Jeff Koons – Michael Jackson and Bubbles, 1988
Ceramic, 106.7 x 179.1 x 82.5 cm
There have been many stars and singers that have contributed to music in many progressive ways. Yet no one comes close to the influence that the iconic Michael Jackson has left on the music industry. Imagery of him is fairly well known. The pop-culture icon has been seen in various stages of his life and career, physically ever-changing in front of our eyes. Jeff Koons created a famous life-sized porcelain sculpture depicting the now late and legendary Michael Jackson leaning back on a flower bed while on his lap rests his pet chimpanzee Bubbles who holds a white cloth. Jackson and Bubbles wear similar clothing, and are colored similarly while parts of their bodies mirror with each other.
Bubbles, the real life chimpanzee, was purchased by Jackson from a Texas research facility in 1985. He was a very important figure in the eyes of Michael and became a constant sight at almost all of Michael Jackson’s performances and concert arenas and cities. Koons used a press photo of Jackson and Bubbles for his sculpture, and it is nearly indistinguishable to the photo.
When the porcelain sculpture was first revealed, Koons produced three editions, many of Jackson’s fans were offended by how the porcelain made Jackson appear white and feminine (although there doesn’t seem to be any complaints about his hair being gold…). Koons however, really doesn’t care about the complaints and criticism over Jackson’s gender neutral appearance within this piece. The art, he believes, transcends gender- as Koons explains, Jackson is the contemporary Apollo.
In this piece Jackson is that of a Greek god, beautiful and golden- considering that this was created in 1988 it is ironic considering the way that M.J has been immortalized as pop royalty, who may have passed physically, but has transcended in space and time through his music and dance. Bubbles looks wise and all-knowing as he sits on M.J’s lap and gazes at the audience while Jackson gazes lovingly at his companion.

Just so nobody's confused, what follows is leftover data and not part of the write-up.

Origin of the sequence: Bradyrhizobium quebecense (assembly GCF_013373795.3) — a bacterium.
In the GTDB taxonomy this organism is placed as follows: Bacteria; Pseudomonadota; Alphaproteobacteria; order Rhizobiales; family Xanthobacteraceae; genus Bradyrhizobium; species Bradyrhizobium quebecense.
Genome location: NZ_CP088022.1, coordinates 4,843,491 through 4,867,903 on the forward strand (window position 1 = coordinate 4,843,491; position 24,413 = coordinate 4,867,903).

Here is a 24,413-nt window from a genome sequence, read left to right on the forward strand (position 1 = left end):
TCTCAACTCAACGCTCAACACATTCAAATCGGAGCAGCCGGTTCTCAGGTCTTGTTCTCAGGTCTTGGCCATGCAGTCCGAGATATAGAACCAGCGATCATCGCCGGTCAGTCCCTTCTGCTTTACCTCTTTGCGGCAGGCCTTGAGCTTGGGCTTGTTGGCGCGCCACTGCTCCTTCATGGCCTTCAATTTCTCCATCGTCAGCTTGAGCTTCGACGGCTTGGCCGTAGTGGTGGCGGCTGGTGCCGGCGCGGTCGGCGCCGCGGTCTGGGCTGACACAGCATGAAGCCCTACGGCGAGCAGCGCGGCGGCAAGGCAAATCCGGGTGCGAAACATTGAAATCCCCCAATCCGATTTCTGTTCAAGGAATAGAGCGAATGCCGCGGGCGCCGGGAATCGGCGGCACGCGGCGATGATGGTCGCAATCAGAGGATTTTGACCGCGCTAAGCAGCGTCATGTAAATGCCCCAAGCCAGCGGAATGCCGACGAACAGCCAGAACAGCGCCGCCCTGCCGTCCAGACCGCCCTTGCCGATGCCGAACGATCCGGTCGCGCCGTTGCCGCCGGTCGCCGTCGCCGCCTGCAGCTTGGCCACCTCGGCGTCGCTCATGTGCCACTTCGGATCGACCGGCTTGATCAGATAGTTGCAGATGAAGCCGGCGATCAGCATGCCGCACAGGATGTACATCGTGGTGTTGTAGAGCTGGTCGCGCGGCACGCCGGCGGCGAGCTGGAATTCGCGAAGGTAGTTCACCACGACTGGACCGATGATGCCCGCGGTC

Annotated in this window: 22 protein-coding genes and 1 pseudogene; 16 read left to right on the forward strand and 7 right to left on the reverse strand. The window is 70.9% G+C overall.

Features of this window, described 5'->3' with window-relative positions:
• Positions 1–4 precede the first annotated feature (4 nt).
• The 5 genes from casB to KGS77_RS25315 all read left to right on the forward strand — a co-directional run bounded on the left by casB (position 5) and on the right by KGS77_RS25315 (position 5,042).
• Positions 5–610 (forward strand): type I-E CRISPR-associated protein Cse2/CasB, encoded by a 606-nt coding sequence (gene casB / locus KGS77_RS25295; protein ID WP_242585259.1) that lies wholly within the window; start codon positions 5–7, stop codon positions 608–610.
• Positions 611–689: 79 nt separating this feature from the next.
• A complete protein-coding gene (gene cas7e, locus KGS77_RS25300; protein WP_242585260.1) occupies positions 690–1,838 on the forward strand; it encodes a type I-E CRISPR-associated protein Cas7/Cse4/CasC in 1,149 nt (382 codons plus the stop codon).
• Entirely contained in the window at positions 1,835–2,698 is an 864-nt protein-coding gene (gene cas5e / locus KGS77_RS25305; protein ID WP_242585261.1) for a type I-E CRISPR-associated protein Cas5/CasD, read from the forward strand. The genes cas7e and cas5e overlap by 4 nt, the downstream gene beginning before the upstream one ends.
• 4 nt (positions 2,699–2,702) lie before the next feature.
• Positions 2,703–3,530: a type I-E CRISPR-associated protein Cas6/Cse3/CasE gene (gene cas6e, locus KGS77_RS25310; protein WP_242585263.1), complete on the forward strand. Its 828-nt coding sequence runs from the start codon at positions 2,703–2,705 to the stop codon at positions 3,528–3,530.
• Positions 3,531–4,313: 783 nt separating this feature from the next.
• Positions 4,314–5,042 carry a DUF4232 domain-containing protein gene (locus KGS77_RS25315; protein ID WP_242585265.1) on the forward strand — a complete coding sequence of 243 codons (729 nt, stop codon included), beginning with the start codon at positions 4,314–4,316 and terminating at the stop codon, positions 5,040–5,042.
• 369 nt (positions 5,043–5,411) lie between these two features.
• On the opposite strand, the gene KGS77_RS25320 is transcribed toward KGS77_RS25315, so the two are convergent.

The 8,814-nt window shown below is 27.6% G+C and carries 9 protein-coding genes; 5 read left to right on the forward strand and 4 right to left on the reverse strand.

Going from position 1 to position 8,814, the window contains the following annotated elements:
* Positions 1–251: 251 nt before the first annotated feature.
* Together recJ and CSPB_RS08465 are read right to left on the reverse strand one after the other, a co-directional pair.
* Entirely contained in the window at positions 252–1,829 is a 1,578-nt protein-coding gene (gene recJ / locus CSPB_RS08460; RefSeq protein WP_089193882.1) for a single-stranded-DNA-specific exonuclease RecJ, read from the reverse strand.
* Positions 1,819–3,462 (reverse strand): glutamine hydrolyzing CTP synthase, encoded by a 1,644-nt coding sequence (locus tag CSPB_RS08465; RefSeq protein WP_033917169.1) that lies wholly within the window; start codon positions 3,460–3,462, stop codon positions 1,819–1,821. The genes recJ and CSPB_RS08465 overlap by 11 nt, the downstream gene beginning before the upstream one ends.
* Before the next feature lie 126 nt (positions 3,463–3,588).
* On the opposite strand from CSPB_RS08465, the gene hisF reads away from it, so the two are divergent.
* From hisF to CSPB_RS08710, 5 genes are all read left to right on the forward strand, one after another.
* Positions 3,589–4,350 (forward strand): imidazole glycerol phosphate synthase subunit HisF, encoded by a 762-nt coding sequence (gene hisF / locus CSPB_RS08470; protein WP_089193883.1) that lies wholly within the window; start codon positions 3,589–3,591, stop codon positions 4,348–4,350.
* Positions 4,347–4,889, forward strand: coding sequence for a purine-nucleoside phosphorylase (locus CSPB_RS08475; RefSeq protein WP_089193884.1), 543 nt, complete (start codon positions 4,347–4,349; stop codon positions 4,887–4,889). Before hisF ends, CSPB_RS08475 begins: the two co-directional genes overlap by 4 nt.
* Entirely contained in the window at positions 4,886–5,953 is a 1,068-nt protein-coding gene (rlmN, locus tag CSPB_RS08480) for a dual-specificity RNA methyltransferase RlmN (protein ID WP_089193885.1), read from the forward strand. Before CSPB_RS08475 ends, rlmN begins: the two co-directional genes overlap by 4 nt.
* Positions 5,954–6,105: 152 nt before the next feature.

This piece now is a beautiful representation of Jackson’s younger days before he was othered by some and deified by others. The gold almost depicts a time when anything MJ touched turned to gold.
In total three editions of Michael Jackson and Bubbles came into existence, all three can be found separately at the new Eli and Edythe Broad Art Museum, in the San Francisco Museum of Modern Art and another one in Athens.
Jeff Koons next to his artwork Michael Jackson and Bubbles, 1988
Ceramic, 106.7 x 179.1 x 82.5 cm, at Fondation Beyeler in Riehen, Switzerland, 2012
Alighiero Boetti – Mapa del mundo (Map of the World), 1971-72, embroidery
In 1971 upon his departure from Italy and his arrival in Afghanistan, Alighiero Boetti began a continuous collaboration with local weavers to produce embroidered tapestries, using himself only as the referential artist but considering the works a creation of a combined effort. Mappa del Mundo is a colorful, beautiful crafted tapestry showing each country emblazoned with its own flag, examining borders, frontiers, nationalism, and patriotism. The borders are emblazoned with Italian and Persian texts, selected by Boetti and the craftswomen. Over the next two decades, from 1971 to 1994, more than 150 Mappe of different colors and sizes were created in this way. From this, geopolitical changes were tracked throughout the world, transforming a simple idea into a political vision by visualizing territory disputes and regime changes. Halfway through their endeavour, the embroiderers selected a pink thread to fill in the oceans, completely altering the look of the works. Boetti loved the intrusion of chance into the artistry of the craftsmen, and let them select the thread colors from then on. Because of this, he has little say in the appearance of the maps.